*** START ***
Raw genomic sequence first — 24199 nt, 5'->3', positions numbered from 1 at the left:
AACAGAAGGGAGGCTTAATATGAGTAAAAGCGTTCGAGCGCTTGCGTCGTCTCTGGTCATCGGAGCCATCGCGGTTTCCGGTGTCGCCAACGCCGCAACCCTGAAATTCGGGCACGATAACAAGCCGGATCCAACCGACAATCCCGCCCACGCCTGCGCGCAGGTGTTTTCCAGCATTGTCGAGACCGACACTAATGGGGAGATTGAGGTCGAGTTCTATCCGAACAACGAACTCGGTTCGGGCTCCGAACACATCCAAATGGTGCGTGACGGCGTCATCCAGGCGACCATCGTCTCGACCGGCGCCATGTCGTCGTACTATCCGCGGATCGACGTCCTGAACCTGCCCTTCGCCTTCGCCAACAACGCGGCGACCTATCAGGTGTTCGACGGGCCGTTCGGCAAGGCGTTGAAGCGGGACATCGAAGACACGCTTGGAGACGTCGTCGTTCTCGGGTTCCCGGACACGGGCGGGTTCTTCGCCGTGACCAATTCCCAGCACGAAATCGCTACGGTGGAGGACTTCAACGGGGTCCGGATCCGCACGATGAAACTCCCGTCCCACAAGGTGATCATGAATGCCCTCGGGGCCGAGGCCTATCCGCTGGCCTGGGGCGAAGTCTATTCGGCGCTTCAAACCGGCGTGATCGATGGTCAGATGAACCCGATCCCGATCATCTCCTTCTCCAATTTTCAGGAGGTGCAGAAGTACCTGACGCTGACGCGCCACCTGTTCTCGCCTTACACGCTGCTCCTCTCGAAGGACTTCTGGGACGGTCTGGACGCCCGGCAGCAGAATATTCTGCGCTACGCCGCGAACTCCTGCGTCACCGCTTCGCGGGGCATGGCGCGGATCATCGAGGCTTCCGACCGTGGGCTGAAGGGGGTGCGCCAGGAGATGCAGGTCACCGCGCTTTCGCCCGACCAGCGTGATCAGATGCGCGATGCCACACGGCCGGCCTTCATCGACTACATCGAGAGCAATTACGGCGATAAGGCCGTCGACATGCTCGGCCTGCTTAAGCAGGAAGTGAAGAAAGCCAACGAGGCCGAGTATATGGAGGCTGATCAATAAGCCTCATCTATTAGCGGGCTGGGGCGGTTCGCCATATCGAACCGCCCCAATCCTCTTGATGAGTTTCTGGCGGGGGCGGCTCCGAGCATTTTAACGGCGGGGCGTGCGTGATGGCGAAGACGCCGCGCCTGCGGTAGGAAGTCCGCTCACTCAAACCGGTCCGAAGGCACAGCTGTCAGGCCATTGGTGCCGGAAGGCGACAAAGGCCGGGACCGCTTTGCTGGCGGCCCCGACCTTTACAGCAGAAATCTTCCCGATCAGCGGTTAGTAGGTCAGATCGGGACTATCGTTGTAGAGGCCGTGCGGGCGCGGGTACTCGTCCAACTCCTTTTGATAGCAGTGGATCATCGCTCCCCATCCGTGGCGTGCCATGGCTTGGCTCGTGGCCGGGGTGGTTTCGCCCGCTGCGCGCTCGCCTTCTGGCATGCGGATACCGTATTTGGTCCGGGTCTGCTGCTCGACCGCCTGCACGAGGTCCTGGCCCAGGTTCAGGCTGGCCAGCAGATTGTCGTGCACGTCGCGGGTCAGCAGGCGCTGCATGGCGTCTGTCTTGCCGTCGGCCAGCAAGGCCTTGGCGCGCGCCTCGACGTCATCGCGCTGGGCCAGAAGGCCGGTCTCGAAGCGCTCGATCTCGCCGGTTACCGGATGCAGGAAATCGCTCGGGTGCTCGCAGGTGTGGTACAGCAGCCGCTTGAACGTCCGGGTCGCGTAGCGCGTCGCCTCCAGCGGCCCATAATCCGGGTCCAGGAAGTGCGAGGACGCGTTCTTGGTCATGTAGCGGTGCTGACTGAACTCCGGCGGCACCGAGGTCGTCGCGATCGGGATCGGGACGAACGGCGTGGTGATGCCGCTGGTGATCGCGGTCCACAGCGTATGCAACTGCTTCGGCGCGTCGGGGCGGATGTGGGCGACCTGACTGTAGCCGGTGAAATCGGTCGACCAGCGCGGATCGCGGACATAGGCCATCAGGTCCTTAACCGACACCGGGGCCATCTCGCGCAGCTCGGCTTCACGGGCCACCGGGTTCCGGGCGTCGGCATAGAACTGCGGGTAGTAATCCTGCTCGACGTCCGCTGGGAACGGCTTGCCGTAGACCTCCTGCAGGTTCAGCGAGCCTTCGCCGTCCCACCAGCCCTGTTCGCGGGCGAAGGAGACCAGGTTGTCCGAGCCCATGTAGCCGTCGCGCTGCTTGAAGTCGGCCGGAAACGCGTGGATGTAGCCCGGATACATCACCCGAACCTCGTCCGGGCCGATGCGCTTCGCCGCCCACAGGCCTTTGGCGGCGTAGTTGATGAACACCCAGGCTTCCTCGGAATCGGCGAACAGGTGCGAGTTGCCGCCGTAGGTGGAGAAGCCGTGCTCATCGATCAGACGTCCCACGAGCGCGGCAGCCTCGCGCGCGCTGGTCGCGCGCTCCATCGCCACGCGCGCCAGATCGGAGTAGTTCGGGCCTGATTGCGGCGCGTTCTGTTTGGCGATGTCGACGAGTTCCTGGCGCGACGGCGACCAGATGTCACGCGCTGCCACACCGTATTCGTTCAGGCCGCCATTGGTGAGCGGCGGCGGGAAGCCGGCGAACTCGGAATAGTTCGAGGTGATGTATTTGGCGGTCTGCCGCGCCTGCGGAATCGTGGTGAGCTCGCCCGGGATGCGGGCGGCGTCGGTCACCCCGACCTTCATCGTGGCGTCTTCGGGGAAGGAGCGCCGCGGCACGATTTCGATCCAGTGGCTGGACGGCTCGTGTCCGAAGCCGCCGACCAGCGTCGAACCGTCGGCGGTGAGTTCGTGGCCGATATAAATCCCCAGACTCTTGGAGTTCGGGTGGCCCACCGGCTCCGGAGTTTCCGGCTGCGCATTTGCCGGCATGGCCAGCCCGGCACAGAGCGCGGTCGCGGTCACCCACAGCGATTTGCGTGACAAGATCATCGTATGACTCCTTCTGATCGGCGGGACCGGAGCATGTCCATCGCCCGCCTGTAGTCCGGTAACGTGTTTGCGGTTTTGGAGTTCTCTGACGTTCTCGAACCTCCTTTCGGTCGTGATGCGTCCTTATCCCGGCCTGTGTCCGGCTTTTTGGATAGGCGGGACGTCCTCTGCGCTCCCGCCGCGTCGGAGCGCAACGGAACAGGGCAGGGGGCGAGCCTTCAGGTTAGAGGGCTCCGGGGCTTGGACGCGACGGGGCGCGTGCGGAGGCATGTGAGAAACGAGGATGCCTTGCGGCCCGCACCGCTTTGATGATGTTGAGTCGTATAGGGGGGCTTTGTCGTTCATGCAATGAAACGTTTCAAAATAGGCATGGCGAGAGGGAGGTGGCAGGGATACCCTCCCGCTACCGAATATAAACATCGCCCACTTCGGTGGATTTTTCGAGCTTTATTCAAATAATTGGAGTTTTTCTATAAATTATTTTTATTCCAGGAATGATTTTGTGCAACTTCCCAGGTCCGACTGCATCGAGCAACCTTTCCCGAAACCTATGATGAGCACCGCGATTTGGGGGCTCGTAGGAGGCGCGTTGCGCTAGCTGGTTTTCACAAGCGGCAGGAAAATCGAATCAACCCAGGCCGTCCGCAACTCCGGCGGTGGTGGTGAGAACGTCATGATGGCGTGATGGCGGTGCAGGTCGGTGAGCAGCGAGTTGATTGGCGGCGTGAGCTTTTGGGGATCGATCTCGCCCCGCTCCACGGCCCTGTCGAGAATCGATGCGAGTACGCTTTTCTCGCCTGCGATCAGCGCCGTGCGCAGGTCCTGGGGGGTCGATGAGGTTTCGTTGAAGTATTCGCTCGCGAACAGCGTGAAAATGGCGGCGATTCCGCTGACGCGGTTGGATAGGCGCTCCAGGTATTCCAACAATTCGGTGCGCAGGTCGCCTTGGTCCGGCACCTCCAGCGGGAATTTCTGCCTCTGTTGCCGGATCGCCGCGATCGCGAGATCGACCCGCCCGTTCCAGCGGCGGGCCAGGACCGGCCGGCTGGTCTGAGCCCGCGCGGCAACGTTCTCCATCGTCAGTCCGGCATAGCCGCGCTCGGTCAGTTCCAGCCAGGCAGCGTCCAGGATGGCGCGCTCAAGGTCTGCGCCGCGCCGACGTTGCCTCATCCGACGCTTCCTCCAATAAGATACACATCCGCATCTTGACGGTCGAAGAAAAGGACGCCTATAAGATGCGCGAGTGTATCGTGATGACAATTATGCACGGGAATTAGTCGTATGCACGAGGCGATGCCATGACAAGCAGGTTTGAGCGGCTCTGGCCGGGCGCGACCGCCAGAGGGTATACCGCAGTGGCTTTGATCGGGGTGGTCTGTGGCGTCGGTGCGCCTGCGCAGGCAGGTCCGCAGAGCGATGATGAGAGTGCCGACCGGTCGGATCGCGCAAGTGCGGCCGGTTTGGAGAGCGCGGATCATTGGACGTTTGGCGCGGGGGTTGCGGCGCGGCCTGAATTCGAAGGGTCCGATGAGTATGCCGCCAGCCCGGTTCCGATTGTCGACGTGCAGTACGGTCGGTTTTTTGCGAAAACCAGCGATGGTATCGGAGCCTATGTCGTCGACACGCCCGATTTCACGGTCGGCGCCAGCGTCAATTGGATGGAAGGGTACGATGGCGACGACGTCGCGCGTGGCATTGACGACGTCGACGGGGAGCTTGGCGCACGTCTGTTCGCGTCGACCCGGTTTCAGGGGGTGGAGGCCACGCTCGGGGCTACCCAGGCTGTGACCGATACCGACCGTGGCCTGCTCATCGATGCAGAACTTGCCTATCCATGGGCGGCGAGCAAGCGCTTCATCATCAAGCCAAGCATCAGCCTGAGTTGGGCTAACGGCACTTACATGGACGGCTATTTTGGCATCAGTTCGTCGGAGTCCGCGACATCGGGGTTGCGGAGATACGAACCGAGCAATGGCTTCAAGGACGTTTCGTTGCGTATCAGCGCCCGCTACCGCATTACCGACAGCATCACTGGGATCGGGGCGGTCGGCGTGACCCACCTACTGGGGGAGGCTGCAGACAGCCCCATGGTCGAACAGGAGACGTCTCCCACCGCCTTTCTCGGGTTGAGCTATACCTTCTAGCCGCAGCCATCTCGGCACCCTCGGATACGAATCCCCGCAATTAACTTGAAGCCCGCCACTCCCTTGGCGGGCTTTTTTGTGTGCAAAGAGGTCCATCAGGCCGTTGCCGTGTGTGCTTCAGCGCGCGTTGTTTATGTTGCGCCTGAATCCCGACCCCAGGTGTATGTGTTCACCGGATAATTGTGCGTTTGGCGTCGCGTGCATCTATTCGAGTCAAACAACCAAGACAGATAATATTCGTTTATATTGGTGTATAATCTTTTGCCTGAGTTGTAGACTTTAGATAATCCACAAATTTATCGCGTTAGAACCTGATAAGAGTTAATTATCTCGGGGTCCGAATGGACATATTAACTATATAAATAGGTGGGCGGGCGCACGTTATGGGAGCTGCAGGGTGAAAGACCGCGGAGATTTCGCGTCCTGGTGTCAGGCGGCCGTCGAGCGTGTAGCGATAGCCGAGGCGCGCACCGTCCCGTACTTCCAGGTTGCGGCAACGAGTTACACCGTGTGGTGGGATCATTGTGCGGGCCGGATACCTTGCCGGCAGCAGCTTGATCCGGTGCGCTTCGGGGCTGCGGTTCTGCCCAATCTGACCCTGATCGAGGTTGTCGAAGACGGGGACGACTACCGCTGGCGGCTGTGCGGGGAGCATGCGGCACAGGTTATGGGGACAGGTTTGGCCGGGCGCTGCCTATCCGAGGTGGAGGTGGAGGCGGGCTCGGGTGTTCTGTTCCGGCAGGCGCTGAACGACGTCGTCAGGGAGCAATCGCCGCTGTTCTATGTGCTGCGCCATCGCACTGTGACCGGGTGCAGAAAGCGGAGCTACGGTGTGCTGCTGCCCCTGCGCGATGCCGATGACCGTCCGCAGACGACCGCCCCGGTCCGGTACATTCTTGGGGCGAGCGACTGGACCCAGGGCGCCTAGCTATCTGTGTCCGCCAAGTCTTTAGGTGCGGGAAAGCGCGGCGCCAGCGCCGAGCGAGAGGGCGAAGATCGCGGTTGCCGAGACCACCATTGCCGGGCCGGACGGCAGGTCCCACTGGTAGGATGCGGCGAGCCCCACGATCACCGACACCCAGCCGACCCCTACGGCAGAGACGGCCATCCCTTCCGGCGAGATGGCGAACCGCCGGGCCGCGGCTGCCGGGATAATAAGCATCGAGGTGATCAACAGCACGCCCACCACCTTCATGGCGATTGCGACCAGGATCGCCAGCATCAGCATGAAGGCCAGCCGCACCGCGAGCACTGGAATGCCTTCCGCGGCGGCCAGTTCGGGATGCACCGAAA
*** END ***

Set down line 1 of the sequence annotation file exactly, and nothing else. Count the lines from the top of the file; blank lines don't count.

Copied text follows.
Raw genomic sequence first — 24199 nt, 5'->3', positions numbered from 1 at the left: